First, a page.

Elise 00:04:16 So something that I think could be a challenge for especially new marketers is figuring out what's the right media mix that we should be putting together. You know, thinking about the budget constraints, thinking about the audiences they're looking to reach. So what are the fundamentals that you all go through to be able to put together a smart media mix, that's going to get the client to their goals.
Maggie 00:04:40 I always start with the question of what is the goal. And I ask for it by what is your business goal? What is your brand or marketing goal? And then we get together and decide on a media goal. So essentially, you know, what, what is the business trying to accomplish? How is the client marketing department supporting that business goal? And then how are we as an agency, uh, closing the loop with media?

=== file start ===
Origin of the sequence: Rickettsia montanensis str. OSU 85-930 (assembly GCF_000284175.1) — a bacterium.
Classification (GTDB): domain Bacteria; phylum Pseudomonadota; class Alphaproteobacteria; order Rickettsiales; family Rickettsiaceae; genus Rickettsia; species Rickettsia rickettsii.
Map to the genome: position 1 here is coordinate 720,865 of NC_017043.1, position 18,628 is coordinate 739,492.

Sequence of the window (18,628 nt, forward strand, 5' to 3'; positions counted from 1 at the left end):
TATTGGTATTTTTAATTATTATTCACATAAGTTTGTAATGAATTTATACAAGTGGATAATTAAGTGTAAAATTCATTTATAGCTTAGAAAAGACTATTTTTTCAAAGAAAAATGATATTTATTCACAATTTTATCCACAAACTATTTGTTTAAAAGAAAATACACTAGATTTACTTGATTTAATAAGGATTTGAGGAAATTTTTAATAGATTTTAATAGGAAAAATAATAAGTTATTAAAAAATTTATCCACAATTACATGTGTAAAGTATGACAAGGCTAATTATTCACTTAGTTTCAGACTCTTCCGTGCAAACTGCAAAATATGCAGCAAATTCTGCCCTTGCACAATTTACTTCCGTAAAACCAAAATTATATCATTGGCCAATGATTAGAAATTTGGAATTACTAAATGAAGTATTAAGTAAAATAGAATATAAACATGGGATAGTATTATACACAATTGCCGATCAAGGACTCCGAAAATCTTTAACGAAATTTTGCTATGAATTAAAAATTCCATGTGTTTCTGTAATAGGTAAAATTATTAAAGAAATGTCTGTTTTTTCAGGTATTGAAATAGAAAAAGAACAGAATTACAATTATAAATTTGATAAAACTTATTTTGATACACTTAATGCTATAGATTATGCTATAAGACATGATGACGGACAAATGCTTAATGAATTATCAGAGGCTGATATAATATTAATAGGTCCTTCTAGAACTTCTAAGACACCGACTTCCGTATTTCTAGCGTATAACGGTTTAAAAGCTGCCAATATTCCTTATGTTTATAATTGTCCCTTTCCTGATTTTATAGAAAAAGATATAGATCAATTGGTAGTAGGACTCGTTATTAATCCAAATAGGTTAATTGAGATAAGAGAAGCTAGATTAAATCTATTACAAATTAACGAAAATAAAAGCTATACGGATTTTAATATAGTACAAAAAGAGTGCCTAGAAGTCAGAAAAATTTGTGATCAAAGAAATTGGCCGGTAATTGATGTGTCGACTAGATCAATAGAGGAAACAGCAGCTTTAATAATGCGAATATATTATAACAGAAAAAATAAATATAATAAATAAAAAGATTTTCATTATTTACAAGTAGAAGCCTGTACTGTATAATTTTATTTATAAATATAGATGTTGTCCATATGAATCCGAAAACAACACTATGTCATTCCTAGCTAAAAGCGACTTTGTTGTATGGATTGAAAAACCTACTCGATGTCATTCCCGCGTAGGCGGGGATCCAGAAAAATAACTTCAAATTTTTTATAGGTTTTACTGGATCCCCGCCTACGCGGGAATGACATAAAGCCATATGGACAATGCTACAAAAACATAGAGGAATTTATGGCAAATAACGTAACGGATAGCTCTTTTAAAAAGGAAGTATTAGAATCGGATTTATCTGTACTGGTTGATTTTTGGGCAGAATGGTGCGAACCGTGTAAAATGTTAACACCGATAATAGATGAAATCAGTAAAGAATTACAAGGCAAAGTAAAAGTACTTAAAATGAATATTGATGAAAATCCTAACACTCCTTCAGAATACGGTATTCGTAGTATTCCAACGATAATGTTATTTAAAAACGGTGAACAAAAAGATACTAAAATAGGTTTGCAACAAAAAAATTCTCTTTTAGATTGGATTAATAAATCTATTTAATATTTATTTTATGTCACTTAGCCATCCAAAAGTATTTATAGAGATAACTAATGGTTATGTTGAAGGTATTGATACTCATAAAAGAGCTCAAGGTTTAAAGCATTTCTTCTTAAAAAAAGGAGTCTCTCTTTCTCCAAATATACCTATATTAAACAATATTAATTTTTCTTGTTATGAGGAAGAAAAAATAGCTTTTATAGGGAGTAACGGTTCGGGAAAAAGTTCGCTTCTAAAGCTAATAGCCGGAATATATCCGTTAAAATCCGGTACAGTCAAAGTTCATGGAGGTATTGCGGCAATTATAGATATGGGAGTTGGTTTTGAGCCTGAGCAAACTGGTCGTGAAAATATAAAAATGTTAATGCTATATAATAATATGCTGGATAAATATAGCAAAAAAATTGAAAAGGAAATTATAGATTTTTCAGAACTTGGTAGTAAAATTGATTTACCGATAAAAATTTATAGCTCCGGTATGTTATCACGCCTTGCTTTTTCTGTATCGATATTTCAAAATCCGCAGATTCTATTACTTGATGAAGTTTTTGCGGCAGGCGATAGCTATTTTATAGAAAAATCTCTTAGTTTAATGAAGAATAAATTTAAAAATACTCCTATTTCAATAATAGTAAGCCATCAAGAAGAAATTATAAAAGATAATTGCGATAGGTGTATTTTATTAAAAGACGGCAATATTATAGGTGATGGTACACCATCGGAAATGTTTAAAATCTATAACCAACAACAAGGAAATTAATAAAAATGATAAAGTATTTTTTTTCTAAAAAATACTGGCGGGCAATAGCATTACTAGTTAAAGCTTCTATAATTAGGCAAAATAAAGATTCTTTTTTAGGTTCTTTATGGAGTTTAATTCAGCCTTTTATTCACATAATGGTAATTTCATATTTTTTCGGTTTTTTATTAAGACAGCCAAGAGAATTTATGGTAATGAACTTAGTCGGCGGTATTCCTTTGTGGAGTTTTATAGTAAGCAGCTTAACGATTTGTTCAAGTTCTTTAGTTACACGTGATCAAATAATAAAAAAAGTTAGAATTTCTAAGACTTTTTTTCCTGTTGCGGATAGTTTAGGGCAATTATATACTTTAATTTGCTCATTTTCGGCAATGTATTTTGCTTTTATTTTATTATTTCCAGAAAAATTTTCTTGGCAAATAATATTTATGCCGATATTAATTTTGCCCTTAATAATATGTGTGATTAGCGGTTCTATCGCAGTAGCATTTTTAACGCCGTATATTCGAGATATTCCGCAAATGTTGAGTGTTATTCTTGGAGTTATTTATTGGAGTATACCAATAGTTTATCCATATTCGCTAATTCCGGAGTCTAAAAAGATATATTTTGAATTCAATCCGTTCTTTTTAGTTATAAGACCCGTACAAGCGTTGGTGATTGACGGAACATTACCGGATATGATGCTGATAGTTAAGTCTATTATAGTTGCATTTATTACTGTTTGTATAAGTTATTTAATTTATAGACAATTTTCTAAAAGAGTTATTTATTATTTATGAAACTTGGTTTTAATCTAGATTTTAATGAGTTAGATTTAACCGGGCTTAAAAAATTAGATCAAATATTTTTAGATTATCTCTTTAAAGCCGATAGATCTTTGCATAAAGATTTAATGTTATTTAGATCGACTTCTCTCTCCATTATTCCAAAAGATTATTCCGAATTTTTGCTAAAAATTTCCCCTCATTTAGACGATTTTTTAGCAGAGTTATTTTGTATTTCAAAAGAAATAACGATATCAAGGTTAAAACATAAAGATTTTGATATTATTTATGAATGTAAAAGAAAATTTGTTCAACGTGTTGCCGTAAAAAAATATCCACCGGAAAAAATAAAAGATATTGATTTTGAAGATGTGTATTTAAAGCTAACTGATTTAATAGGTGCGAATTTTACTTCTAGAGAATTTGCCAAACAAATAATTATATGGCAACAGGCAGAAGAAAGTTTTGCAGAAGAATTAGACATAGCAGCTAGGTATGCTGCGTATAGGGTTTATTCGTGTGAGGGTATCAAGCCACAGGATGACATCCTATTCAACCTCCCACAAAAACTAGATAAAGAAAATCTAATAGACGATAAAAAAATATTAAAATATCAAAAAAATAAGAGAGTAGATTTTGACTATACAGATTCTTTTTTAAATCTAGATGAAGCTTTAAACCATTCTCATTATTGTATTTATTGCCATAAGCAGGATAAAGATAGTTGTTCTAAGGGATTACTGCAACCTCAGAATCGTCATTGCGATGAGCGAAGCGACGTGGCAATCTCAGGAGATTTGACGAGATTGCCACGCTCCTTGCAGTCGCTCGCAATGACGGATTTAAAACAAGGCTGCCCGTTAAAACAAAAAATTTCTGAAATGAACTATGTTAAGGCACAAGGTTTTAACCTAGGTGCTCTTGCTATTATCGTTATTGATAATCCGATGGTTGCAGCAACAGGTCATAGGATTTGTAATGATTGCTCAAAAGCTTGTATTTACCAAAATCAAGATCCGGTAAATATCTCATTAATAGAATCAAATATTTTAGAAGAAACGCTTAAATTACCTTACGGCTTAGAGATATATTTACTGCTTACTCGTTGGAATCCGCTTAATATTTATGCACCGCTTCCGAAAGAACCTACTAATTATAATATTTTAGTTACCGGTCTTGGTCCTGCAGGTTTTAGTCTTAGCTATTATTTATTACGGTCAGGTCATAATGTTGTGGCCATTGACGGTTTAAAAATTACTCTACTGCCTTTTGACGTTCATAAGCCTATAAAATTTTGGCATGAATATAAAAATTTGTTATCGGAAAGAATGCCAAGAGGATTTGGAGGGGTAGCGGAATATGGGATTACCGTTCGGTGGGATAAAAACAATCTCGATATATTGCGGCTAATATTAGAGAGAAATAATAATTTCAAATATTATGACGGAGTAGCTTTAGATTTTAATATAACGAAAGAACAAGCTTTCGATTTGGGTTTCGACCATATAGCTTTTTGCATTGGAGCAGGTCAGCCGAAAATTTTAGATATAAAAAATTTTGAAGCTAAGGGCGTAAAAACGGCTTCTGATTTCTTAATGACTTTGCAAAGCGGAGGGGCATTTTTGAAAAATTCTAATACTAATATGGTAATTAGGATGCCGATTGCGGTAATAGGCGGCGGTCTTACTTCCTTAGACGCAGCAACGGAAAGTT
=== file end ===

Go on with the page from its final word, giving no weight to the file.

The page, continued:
Elise 00:05:07 So a lot of brands that have been doing advertising for years, obviously have a vast amount of historical campaign data. So how do you all leverage this valuable information to inform a Futureproof strategy, rooted in what has, and hasn't worked in the past?
Savannah 00:05:30 Well, we know that there's no reason to recreate the wheel, right? So if something has been really consistently successful for a brand, you know, we'll look to ways that we can compliment it, ways that we can enrich it with a different strategy and maybe test and learn those new things. But at the same time, I think often when we know something works, we might get a little comfortable and not realize that our results are actually plateauing. So really you have to take a look at the year over year performance data, or even break it down like month over month, cycle over cycle, whatever it may be to challenge ourselves, to continue improving and not just get too comfortable in resting on our laurels.